John Chhay


It’s six in the morning in Banteay Meanchey Province and John Chhay (ISPP 1998-2004) is awake. He is getting ready to meet a group of Cambodian farmers. John is the Cambodia National Sales Manager of an award-winning international non-government organization, International Development Enterprises (IDE). Meeting with farmers is one of John’s favourite things about his job, especially when they have clearly benefited from the work of IDE. John gives the example of Mr. Kuy Ta who did not have enough money to cover his three children’s school fees. He planned to sell his land, but realized it would still not be enough. After going through IDE training, Mr. Kuy now generates enough profit to send all his three children to university in Phnom Penh and still owns his land!

John (second from right) during a farmer training in 2012

Founded on the belief that better livelihood opportunities help reduce poverty, IDE works with rural households to improve their access to tools and knowledge that increase their incomes. John explains that across Cambodia, farmers typically lose 50-70% of their yields per year to pests, floods, and drought, which amounts to about 4 million riel ($1,000 USD) loss per family. “My goal is to get that money back for the families.”

As a Senior Manager of the Farm Business Advisors (FBA) program at IDE, one of John’s primary responsibilities is to facilitate the training of smallholder farmers and local entrepreneurs to become FBAs, who sell agricultural inputs and provide technical inputs to other farmers. Under their own franchisor, Lors Thmey (meaning ‘New Growth’), IDE has built and expanded a network of 100 FBAs that work with thirty agronomists and serve more than ten thousand farmers in seven provinces of Cambodia. John oversaw the increase of total net income generated by farmers increase from $39,600 a year to over $432,000 a year. You can find out more about the program and its daily impact at the program’s website.  

While giving an expert and accessible explanation of the FBA program, John repeats a strongly held principle of IDE: “We don’t give handouts, we treat the farmers as clients, and it’s their own decision to buy what we offer. Farmers purchasing inputs means they’ve understood the value and potential return on investment. This is key to behavior change!” In this way, John seeks to break some of the traditional dependency behaviors that he has seen develop between communities and other NGOs in Cambodia. Convincing people to use a business approach to poverty reduction has proven to be one of John’s greatest challenges. “I try to explain to people that IDE is a social enterprise, which is like the child of a business that married an NGO.”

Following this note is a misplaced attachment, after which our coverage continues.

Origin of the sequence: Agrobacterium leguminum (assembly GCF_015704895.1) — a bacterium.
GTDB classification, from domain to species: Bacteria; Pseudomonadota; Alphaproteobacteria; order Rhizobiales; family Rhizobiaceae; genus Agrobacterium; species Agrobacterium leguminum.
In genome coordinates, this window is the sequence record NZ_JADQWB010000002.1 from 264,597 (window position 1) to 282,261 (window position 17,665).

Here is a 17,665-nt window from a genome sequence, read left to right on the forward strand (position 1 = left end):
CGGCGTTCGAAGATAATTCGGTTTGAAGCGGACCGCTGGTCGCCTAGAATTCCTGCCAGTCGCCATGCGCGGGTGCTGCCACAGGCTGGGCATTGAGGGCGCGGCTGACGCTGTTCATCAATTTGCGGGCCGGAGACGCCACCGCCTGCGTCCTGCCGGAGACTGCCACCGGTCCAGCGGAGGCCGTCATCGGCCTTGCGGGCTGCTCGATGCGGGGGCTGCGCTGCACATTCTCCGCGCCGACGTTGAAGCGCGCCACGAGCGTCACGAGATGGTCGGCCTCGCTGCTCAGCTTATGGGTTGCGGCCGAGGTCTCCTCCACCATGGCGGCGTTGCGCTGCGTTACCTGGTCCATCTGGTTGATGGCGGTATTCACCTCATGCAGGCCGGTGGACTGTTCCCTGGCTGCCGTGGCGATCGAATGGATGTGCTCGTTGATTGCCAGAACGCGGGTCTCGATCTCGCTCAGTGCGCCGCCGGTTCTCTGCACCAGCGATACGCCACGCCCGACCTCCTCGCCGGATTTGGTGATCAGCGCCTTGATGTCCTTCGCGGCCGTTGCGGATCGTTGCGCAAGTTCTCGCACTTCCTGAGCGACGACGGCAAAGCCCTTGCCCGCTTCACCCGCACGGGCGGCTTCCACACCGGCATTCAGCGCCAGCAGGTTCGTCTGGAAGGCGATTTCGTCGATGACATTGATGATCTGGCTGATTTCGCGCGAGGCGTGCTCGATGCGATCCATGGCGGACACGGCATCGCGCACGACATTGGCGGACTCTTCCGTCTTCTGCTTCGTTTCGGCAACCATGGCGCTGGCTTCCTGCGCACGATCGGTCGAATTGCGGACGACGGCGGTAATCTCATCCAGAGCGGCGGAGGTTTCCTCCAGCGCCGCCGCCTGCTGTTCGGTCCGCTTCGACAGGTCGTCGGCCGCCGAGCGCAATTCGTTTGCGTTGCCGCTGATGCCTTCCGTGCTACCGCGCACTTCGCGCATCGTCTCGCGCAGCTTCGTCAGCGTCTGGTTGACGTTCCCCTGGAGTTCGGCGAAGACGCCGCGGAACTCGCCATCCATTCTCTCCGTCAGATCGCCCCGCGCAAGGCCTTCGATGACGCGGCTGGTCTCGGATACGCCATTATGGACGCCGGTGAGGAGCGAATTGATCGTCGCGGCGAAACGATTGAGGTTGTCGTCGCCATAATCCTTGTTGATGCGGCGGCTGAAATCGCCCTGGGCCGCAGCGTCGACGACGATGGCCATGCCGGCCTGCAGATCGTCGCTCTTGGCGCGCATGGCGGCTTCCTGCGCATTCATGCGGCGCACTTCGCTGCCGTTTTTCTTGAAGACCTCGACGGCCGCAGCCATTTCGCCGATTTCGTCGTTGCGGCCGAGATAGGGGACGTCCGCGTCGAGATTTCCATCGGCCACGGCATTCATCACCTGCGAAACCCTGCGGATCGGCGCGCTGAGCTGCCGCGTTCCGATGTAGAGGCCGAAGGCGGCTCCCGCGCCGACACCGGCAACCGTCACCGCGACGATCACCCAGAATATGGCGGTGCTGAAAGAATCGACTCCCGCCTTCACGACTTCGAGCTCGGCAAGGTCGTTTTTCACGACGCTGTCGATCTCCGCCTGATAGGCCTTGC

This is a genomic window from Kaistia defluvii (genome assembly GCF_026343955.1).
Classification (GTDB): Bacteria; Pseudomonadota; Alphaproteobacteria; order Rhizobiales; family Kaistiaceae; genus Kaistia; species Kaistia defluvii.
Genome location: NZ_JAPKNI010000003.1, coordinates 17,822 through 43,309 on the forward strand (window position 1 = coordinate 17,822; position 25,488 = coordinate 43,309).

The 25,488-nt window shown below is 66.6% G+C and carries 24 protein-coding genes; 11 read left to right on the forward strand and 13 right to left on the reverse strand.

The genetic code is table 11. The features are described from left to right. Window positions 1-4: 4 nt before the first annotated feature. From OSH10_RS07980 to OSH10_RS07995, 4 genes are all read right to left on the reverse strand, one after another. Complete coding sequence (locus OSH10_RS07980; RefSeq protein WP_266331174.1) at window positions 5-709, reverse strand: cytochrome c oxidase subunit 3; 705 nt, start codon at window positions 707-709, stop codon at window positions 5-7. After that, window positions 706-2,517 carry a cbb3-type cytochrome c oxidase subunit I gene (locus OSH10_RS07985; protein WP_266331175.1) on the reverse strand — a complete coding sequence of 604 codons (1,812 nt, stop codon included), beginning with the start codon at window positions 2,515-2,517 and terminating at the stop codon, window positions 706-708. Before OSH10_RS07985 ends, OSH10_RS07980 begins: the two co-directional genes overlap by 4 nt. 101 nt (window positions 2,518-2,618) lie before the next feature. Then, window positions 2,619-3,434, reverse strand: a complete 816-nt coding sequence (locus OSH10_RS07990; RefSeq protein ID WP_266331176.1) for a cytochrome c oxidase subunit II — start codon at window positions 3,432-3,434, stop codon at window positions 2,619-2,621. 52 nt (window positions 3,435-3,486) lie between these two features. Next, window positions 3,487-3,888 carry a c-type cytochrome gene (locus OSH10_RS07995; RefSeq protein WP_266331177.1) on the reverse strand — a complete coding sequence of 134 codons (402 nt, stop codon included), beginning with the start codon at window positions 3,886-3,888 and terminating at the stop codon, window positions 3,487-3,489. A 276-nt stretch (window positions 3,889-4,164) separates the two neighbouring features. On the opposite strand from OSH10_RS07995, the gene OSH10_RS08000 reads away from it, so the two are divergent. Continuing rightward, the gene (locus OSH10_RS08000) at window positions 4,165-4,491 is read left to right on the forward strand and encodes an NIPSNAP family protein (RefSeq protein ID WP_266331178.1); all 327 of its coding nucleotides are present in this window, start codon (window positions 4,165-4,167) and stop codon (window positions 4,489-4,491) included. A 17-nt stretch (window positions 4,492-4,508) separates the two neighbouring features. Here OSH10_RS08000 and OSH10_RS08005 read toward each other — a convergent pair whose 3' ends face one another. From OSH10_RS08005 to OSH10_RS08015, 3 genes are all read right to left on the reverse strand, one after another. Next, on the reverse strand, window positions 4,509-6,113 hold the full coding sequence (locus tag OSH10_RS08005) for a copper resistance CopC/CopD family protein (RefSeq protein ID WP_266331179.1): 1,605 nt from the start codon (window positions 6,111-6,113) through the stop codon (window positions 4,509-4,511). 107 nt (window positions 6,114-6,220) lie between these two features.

John never thought that he would ever be able to use his strong business skills to make a difference in Cambodia. As the son of Cambodian-Canadian missionaries, John thought he was heading down a very different path to his parents when he chose to study Business at Calvin College, Michigan, USA. At 19, he ran his own business as an independent contractor for the Southwestern Advantage (formerly known as the Southwestern Company). Working eighty hours a week, he went door-to-door selling educational materials for the Summer Sales Program, a job that the company’s own president describes as “incredibly hard, frustrating work.” John’s work ethic eventually made him one of the top 100 salespeople out of thousands of university students across the world.

After completing his Bachelors in 2008, John quickly took a job with CanPages in London, Canada. In this position, he began to enjoy the perks of successful business life, buying a car and earning a six-figure salary. Most importantly, John had finally saved enough money to come back to Cambodia in 2010 for the first time in three years to see his family. Little did he know, this trip home would change his life.

During his trip, John met two significant people. The first was Scott Roy, a sales management expert and consultant for IDE. “Scott said to me, ‘I know you’re really comfortable with your job in Canada, but you could come back here and make a real difference, while still using your skills’. Four months later, I had resigned from my position, sold my car, and accepted a contract with IDE… and I have no regrets.” The second person that John met during his visit, was his now soon-to-be wife, Anna (who you may know as the namesake and owner of Anna’s Spa in Toul Tom Pong). Introduced by a former ISPP classmate, John and Anna will be getting married in November 2013!

“I feel better than I ever felt before in my life.” Getting to feel this way in Cambodia has not only been a professional journey, but also a very personal one for John. Having grown up in Canada, he struggled with his identity when his family made the decision to move to Cambodia in 1998. “I was Cambodian ethnically, but I was Canadian in most other ways. Moving to Cambodia was difficult because I didn’t speak Khmer well, the food was unfamiliar, and I was always treated as a foreigner.” Today, John is happy to be feeling more at home, both in the city of Phnom Penh and out in the countryside.

Reflecting on his growth, John leaves us with some of his personal ‘do’s and dont’s ’ that have contributed to his professional and personal fulfillment: “Don’t waste the summers between classes while at university, its what you do outside of your grades that sets you apart from your peers. Do try to always get enough sleep at night. Don’t bring your work home!”  

John (middle row, third from right) in a Grade 10 class photo at ISPP